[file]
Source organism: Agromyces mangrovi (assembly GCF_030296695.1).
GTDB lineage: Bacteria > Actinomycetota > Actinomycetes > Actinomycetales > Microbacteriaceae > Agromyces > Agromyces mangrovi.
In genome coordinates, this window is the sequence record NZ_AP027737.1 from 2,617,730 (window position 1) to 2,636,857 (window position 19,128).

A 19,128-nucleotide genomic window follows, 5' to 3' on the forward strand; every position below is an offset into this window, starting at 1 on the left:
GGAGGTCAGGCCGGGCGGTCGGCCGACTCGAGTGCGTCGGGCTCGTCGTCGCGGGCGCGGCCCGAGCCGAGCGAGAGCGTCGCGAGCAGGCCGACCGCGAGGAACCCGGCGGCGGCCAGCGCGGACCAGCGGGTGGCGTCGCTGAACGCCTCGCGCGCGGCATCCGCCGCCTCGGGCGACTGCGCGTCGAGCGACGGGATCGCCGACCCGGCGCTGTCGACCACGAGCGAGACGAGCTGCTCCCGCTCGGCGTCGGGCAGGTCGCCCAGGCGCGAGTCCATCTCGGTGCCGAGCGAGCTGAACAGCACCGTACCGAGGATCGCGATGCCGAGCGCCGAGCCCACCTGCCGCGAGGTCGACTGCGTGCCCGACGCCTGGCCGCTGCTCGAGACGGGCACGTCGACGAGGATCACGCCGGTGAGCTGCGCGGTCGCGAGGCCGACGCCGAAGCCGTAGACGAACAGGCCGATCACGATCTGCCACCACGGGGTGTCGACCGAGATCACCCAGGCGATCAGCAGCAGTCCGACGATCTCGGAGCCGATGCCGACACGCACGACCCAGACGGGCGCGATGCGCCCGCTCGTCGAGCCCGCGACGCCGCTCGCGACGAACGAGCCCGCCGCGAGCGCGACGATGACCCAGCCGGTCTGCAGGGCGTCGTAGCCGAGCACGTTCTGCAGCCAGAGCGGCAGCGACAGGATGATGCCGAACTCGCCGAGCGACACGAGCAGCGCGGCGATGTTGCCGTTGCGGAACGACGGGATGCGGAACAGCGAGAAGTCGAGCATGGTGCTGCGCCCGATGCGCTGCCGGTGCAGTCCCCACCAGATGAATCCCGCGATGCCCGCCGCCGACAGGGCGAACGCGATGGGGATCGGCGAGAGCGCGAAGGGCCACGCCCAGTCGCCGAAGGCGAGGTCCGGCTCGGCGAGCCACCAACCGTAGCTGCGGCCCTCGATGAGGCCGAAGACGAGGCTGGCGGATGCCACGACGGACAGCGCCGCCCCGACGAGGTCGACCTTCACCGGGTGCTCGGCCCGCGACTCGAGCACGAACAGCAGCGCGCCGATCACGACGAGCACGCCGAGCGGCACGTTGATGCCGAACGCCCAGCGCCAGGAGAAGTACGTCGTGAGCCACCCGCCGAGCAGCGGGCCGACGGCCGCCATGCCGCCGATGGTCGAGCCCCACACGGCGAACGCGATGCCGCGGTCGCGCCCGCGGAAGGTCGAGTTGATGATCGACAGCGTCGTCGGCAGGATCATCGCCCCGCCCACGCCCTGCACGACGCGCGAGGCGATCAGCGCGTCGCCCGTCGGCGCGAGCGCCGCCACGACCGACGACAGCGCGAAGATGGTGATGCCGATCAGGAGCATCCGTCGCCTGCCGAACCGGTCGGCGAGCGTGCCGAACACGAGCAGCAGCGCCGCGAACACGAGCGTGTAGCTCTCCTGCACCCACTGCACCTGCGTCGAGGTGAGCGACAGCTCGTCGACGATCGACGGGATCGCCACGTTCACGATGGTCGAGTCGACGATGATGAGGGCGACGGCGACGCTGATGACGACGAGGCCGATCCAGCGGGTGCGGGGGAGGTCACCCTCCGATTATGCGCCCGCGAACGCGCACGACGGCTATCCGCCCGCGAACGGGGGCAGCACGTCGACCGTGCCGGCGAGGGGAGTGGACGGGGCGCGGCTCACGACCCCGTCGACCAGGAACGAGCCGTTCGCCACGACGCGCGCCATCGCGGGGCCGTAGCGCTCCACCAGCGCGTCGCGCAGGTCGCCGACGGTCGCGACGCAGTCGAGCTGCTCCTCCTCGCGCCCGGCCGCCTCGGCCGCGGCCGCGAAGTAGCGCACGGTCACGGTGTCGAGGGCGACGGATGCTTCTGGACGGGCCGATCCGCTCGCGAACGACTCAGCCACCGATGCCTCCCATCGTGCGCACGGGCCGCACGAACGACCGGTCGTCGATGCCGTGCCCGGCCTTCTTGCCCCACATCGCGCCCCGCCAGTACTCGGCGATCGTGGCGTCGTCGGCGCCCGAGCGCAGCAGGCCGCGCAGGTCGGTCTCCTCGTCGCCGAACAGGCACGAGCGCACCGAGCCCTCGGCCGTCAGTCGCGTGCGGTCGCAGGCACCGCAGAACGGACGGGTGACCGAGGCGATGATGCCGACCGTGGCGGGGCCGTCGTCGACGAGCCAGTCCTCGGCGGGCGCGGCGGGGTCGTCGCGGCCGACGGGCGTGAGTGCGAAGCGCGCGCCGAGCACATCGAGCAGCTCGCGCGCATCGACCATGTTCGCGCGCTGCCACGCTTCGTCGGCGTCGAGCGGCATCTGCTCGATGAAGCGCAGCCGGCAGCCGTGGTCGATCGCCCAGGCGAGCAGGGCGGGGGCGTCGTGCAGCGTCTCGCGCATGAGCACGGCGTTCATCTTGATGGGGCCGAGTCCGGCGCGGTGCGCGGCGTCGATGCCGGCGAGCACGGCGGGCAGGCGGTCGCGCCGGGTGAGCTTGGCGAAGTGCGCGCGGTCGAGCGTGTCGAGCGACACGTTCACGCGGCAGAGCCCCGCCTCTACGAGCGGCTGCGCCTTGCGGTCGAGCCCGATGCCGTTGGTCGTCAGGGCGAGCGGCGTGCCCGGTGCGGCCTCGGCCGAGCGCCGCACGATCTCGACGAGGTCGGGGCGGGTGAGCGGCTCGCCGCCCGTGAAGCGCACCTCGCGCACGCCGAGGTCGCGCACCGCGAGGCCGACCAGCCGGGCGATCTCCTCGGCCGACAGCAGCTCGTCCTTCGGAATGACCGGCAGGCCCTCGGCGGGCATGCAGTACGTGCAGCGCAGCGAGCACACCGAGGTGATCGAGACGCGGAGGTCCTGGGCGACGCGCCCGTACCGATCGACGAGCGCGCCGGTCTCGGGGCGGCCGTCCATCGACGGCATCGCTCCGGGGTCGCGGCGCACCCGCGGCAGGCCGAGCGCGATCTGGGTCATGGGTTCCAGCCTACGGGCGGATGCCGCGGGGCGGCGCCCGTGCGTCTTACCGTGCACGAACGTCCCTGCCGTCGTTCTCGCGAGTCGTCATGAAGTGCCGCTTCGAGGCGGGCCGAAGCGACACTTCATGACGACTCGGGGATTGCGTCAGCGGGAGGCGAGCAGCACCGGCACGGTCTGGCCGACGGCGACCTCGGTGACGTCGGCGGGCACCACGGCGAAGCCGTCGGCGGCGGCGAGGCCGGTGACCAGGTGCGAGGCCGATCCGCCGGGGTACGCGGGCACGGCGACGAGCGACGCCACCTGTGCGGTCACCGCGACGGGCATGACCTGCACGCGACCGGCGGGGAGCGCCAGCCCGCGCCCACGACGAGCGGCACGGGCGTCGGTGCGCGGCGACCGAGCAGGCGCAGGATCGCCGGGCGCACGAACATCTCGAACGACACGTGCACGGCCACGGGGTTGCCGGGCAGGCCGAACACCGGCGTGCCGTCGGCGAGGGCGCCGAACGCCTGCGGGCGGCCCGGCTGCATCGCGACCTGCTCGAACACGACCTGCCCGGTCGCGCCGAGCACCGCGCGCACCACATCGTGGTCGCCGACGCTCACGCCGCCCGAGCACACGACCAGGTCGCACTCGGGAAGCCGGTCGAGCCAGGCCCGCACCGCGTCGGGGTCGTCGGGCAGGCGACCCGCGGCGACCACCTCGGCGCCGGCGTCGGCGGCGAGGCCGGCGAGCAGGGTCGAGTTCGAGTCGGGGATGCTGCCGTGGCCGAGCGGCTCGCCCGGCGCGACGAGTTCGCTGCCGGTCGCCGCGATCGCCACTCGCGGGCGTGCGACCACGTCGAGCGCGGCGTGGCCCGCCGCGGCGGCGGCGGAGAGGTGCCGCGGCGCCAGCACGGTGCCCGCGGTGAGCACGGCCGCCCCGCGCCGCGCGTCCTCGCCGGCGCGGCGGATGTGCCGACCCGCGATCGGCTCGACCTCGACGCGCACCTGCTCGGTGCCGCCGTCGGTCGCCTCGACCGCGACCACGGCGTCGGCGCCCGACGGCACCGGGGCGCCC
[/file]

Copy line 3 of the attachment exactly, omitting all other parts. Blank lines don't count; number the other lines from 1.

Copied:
In genome coordinates, this window is the sequence record NZ_AP027737.1 from 2,617,730 (window position 1) to 2,636,857 (window position 19,128).